I’ve been getting into Python this month, and loving it.  The language is, in a word, tight- textually compact, efficient to write, easy to read – it’s also fast, powerful, runs anywhere…

And you needn’t take my word for it. Python can lay claim to the mightiest of sponsors: Google, which uses Python as its primary scripting language, and which has hired Python’s creator, Guido van Rossum, as a full-time employee to further develop the language in-house at MountainView.

I’ve been using the website documentation and Dive Into Python online (excellent) to get started. I had trouble, however, finding some clear cut instructions on getting Python working at the server level- that is, setting up a Linux web server so that modules could be distributed across the system, as well as called with HTTP. This jump starter covers that and a few other tips I thought worthwhile.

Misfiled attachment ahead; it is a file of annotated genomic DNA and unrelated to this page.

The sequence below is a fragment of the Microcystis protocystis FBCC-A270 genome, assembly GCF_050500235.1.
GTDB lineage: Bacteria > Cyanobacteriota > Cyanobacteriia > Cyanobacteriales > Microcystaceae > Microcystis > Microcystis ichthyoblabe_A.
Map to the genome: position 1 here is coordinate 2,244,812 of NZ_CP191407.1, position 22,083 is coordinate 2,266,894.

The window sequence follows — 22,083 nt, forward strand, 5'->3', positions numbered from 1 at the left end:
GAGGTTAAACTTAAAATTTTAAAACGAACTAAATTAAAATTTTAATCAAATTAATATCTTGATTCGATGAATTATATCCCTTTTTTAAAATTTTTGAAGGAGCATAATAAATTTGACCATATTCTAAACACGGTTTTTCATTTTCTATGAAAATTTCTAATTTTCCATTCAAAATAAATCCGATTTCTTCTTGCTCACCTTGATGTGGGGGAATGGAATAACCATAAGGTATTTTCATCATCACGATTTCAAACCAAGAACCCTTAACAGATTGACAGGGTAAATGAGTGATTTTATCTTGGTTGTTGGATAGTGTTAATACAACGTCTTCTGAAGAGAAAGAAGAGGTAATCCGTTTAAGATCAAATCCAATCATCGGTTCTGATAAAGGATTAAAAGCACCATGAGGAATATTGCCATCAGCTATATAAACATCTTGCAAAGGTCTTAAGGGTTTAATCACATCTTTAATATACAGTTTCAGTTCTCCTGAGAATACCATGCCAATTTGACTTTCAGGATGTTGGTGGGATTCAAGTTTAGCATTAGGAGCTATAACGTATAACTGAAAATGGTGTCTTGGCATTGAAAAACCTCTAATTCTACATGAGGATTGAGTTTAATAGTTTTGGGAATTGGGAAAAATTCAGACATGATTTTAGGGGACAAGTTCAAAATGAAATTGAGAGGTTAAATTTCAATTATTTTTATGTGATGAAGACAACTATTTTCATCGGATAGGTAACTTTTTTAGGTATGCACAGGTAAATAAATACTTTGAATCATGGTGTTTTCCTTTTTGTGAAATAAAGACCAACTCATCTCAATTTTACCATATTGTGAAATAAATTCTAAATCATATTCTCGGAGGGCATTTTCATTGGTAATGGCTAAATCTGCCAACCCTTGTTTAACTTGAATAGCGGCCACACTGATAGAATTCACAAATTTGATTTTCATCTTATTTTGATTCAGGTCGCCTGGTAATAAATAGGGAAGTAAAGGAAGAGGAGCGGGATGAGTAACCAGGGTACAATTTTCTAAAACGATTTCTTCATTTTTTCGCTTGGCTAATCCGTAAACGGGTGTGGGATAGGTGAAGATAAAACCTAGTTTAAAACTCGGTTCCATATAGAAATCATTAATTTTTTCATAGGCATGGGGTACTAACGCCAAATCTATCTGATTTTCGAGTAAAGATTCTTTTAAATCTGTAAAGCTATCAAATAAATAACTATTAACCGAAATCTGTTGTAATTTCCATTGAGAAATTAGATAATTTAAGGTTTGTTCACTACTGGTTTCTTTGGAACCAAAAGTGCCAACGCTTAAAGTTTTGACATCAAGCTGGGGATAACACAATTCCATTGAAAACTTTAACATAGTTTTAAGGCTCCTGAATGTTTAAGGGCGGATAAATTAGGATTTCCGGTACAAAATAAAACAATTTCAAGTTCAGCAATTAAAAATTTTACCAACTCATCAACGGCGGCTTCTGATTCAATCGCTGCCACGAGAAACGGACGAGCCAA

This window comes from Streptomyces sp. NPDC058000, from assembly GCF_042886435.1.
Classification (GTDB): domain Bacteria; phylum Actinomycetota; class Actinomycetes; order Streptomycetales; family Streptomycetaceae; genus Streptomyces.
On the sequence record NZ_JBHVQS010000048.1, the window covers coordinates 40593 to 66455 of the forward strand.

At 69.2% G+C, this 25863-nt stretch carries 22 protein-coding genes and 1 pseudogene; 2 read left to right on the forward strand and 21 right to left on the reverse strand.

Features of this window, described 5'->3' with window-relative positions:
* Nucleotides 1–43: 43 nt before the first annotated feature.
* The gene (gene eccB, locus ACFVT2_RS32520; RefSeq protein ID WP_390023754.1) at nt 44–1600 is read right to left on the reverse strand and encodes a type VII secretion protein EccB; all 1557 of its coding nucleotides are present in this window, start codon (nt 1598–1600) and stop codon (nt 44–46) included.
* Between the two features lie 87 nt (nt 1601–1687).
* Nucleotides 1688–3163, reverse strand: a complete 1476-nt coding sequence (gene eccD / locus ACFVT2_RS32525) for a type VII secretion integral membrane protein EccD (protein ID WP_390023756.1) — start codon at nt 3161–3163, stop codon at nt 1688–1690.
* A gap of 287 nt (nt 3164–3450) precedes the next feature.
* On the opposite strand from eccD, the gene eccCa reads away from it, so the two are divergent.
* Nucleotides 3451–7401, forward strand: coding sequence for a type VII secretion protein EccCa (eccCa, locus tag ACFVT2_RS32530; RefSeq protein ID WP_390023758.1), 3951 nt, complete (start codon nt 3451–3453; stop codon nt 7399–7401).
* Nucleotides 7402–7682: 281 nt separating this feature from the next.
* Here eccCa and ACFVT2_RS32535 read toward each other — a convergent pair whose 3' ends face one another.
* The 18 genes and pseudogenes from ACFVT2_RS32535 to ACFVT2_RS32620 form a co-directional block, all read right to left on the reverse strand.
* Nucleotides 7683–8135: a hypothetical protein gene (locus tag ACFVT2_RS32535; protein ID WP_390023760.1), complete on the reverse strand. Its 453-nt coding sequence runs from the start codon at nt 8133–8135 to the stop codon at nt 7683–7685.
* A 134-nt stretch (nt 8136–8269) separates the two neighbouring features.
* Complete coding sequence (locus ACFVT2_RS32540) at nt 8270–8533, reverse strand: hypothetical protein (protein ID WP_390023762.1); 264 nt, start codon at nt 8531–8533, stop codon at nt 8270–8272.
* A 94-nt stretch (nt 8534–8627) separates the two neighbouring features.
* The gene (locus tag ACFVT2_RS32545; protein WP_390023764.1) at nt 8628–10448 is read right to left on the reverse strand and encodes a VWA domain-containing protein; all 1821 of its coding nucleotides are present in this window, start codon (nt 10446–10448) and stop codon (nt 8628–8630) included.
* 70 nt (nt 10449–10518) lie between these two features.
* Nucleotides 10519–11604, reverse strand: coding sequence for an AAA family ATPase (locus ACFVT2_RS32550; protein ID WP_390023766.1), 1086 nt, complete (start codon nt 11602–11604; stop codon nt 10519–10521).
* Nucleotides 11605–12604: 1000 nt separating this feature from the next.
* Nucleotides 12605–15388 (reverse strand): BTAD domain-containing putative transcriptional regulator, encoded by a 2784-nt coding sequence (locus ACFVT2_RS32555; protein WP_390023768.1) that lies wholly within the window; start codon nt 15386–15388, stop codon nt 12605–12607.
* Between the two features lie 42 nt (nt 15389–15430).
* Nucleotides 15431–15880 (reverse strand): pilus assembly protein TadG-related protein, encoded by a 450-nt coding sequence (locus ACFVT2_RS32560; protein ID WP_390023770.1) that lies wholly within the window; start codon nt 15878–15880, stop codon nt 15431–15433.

Distributed Python Modules in Linux


A) Create packages

The first step is to create ‘package’ type directories for our Python modules.  We do this by putting a file named __init__.py in each directory we want to be a ‘package’ (The file can be empty or contain code- it is the first module loaded when a directory is imported)

B) Import Modules

Once our package directories are created, we can import the modules within them using dot notation:

import {package}.{module}

NOTE: package = directory name. module = file name without .py extension.

C) Register top level packages

Finally, in order to access the packages from outside the current directory, you’ll need to register them at the system level.

You’ve got several options here:

Option 1: Create a symbolic link in the site-packages file

$ sudo ln -s /{'package' directory} /usr/lib/python2.5/site-packages

Option 2: Modify the PYTHONPATH environment variable

(Haven’t tried this yet- will update when I do)

Option 3: Add module paths at runtime

import sys

sys.path.append(‘/{location of module}’)






More to come…

as always, expertise disclaimed, corrections encouraged  -Y